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Happy summer solstice!

I hope you’re enjoying the last weekend of spring. To quote the ’70s poet and rock star Steve Miller, “Time keeps on slippin', slippin', slippin' into the future.”

Get ready to welcome the summer officially! This Thursday afternoon at 4:51, we'll be marking the start of the season with the summer solstice, a momentous astronomical event.

The sun reaches its northernmost position in our celestial dome at the summer solstice. Because of this, the sun takes the longest, highest arc across our sky, providing us with a maximum of 15 hours and nearly 6 minutes of official daylight, from sunrise to sunset.

On Thursday at midday, the sun will achieve a maximum altitude of more than 72 degrees above the southern horizon. At that time, as you stand in the sun, you’ll cast the shortest shadow of the year.

The summer solstice brings with it the longest days of the year, which means the shortest nights for us stargazers. This can be a challenge, especially with the longer twilight time this time of year. It’s not dark enough for decent stargazing until well after 10 p.m. An afternoon nap is needed, at least for old star-geezers like me. But once it finally gets dark, what’s left of the spring constellations are hanging in the Western sky.

All in all, spring constellations are not the flashiest, but there are a few decent ones. One of them is Leo the Lion, which sort of resembles the profile of a lion on his haunches but looks more like a backward question tipping over to the right. Bootes the Herdsman in the high southern sky actually looks much more like a giant kite with the very bright star Arcturus adorning the tail. Arcturus is the brightest nighttime star we see during the summer.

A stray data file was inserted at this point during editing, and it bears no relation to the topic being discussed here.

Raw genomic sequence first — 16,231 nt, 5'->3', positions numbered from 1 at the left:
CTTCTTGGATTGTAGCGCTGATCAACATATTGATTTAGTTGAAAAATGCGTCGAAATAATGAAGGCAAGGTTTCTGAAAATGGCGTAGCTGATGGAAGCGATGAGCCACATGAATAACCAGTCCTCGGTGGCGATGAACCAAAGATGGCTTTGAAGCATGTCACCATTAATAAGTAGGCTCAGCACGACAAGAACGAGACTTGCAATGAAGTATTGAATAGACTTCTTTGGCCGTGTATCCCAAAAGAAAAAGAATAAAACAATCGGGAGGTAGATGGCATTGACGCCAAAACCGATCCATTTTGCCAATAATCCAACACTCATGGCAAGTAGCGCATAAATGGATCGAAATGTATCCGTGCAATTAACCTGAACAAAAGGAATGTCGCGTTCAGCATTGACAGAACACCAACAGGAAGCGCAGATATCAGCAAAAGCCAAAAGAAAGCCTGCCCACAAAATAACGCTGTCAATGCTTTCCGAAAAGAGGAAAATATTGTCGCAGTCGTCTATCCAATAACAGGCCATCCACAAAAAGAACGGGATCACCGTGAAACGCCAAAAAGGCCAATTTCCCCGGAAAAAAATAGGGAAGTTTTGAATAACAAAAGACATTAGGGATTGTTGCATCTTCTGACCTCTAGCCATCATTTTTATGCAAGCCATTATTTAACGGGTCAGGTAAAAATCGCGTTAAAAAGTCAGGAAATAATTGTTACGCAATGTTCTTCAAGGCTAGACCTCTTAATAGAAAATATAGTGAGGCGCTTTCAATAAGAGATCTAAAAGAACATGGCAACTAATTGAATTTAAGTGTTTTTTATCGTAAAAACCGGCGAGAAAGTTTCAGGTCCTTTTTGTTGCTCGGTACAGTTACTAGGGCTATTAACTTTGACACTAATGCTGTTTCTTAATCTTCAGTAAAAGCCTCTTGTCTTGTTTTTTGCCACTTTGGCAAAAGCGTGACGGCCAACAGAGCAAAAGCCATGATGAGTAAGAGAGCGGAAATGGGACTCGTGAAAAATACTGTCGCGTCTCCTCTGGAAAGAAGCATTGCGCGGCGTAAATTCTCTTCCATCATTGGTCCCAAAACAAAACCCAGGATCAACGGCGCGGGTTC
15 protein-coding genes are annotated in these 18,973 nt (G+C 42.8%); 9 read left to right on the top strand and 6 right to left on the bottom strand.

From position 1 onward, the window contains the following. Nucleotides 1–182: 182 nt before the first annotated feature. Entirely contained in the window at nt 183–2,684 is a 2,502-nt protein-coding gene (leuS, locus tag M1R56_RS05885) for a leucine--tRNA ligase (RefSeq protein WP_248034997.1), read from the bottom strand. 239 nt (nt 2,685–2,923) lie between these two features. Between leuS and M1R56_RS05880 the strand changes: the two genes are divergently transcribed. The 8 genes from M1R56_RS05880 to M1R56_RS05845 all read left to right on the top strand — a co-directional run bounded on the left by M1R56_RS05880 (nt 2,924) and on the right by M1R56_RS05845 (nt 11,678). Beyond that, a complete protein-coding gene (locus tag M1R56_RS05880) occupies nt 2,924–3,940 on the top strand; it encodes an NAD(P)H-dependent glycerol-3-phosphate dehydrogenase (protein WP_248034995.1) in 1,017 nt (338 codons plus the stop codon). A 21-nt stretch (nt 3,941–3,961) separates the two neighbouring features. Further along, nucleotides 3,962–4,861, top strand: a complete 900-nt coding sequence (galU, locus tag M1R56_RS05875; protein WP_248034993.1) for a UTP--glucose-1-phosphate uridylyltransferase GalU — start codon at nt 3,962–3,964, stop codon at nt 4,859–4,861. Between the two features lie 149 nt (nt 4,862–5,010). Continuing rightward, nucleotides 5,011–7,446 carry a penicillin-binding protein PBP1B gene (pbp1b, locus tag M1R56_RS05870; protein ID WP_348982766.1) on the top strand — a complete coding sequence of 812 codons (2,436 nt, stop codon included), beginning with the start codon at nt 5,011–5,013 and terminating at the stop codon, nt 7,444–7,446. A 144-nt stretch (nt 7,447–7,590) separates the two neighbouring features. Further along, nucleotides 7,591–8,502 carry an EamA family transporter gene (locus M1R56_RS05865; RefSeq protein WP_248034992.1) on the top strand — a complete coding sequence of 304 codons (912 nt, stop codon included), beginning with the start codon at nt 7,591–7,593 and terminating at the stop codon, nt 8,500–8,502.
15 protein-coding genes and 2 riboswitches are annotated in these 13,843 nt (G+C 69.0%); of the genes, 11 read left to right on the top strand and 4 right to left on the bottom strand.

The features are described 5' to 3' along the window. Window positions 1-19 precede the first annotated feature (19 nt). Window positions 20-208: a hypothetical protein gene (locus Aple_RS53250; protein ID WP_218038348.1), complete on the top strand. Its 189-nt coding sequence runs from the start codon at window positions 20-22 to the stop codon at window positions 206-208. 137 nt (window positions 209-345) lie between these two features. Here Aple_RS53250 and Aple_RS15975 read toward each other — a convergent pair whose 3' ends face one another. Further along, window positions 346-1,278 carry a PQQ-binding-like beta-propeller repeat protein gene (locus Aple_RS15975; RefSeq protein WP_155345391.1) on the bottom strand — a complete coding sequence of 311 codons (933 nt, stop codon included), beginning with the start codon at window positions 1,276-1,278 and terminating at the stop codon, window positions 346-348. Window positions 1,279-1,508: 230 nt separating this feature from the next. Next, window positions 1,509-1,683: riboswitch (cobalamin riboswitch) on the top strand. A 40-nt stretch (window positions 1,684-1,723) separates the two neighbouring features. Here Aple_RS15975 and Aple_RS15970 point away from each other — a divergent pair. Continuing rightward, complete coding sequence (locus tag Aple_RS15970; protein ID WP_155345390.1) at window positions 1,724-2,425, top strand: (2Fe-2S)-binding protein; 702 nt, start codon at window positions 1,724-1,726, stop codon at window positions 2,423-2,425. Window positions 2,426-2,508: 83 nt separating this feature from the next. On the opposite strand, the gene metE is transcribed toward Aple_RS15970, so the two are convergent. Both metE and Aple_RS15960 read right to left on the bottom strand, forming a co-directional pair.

Meanwhile, in the early evening eastern skies, the more compelling constellations of summer are on the rise. Among them is the “Summer Triangle,” a prominent asterism formed by the three bright stars Vega, Deneb and Altair. This triangle is a key feature of the summer sky and was featured in last week’s Starwatch column. The classic summer constellations Scorpius the Scorpion and Sagittarius the Archer prowl the south southern sky.

Unfortunately evening planet watching isn’t happening this summer. Venus is too close to the sun for us to see, and the rest of the planets we can see with the naked eye don’t rise until well after midnight. Rather than stay up, set your alarm for about 4 a.m. before morning twilight kicks in. Mars and Saturn will be available in the low east-southeast sky and will be the brightest star-like objects in that part of the sky. Saturn is the slightly brighter of the two, to the upper right of Mars.

Saturn is usually a real treat, even through a small telescope, but what’s disappointing about it right now is that the very thin ring system is tough to see. That’s because it’s nearly on edge from our vantage point on Earth. Unfortunately, that’s how it will be for the rest of this year and through early 2025. After that, the angle of the ring system will start increasing.

I’m afraid Mars won’t be all that impressive through a telescope either. About all you’ll see is an orange-red dot. It’s a much smaller planet than Earth, a long way away at nearly 170 million miles. Early next year, though, Mars will be much closer to Earth, just under 60 million miles, and will put on a nice show. Stay tuned!

Mike Lynch is an amateur astronomer and retired broadcast meteorologist for WCCO Radio in Minneapolis/St. Paul. He is the author of “Stars: a Month by Month Tour of the Constellations,” published by Adventure Publications and available at bookstores and Contact him at

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